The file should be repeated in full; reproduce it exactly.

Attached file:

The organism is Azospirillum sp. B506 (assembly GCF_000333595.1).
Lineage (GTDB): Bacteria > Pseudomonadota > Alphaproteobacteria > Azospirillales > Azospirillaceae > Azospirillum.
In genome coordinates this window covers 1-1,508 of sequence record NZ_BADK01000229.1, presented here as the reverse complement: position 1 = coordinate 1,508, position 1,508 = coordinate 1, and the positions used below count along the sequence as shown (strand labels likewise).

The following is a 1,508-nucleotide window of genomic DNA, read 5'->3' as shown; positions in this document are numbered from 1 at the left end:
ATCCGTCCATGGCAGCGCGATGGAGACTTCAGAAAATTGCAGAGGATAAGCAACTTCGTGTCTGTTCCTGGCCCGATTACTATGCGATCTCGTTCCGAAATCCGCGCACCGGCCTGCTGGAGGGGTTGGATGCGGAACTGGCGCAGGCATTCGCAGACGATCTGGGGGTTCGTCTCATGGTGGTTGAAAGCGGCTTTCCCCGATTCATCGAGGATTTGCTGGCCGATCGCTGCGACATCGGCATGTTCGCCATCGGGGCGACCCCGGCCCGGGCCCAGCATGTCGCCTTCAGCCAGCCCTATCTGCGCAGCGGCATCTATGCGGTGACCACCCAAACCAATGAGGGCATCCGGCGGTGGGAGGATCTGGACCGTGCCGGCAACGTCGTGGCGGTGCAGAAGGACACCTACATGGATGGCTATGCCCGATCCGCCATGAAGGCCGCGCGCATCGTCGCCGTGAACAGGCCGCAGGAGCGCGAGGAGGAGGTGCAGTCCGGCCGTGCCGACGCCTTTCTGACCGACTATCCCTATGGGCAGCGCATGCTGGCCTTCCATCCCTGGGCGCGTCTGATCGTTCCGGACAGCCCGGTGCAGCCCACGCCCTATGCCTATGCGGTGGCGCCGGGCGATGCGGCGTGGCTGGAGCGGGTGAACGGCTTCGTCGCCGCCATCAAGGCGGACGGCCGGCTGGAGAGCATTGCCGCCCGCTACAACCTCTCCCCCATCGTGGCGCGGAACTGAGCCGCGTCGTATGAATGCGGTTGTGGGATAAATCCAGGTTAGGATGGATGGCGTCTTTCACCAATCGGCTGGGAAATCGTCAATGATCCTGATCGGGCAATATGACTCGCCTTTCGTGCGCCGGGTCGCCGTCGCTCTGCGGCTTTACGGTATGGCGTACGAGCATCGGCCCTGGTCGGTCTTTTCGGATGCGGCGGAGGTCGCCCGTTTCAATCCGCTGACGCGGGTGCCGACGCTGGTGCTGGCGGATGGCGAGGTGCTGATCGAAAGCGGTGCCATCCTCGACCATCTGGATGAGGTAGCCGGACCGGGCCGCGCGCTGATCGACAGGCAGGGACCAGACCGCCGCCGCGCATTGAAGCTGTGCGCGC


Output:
The organism is Azospirillum sp. B506 (assembly GCF_000333595.1).
Lineage (GTDB): Bacteria > Pseudomonadota > Alphaproteobacteria > Azospirillales > Azospirillaceae > Azospirillum.
In genome coordinates this window covers 1-1,508 of sequence record NZ_BADK01000229.1, presented here as the reverse complement: position 1 = coordinate 1,508, position 1,508 = coordinate 1, and the positions used below count along the sequence as shown (strand labels likewise).

The following is a 1,508-nucleotide window of genomic DNA, read 5'->3' as shown; positions in this document are numbered from 1 at the left end:
ATCCGTCCATGGCAGCGCGATGGAGACTTCAGAAAATTGCAGAGGATAAGCAACTTCGTGTCTGTTCCTGGCCCGATTACTATGCGATCTCGTTCCGAAATCCGCGCACCGGCCTGCTGGAGGGGTTGGATGCGGAACTGGCGCAGGCATTCGCAGACGATCTGGGGGTTCGTCTCATGGTGGTTGAAAGCGGCTTTCCCCGATTCATCGAGGATTTGCTGGCCGATCGCTGCGACATCGGCATGTTCGCCATCGGGGCGACCCCGGCCCGGGCCCAGCATGTCGCCTTCAGCCAGCCCTATCTGCGCAGCGGCATCTATGCGGTGACCACCCAAACCAATGAGGGCATCCGGCGGTGGGAGGATCTGGACCGTGCCGGCAACGTCGTGGCGGTGCAGAAGGACACCTACATGGATGGCTATGCCCGATCCGCCATGAAGGCCGCGCGCATCGTCGCCGTGAACAGGCCGCAGGAGCGCGAGGAGGAGGTGCAGTCCGGCCGTGCCGACGCCTTTCTGACCGACTATCCCTATGGGCAGCGCATGCTGGCCTTCCATCCCTGGGCGCGTCTGATCGTTCCGGACAGCCCGGTGCAGCCCACGCCCTATGCCTATGCGGTGGCGCCGGGCGATGCGGCGTGGCTGGAGCGGGTGAACGGCTTCGTCGCCGCCATCAAGGCGGACGGCCGGCTGGAGAGCATTGCCGCCCGCTACAACCTCTCCCCCATCGTGGCGCGGAACTGAGCCGCGTCGTATGAATGCGGTTGTGGGATAAATCCAGGTTAGGATGGATGGCGTCTTTCACCAATCGGCTGGGAAATCGTCAATGATCCTGATCGGGCAATATGACTCGCCTTTCGTGCGCCGGGTCGCCGTCGCTCTGCGGCTTTACGGTATGGCGTACGAGCATCGGCCCTGGTCGGTCTTTTCGGATGCGGCGGAGGTCGCCCGTTTCAATCCGCTGACGCGGGTGCCGACGCTGGTGCTGGCGGATGGCGAGGTGCTGATCGAAAGCGGTGCCATCCTCGACCATCTGGATGAGGTAGCCGGACCGGGCCGCGCGCTGATCGACAGGCAGGGACCAGACCGCCGCCGCGCATTGAAGCTGTGCGCGC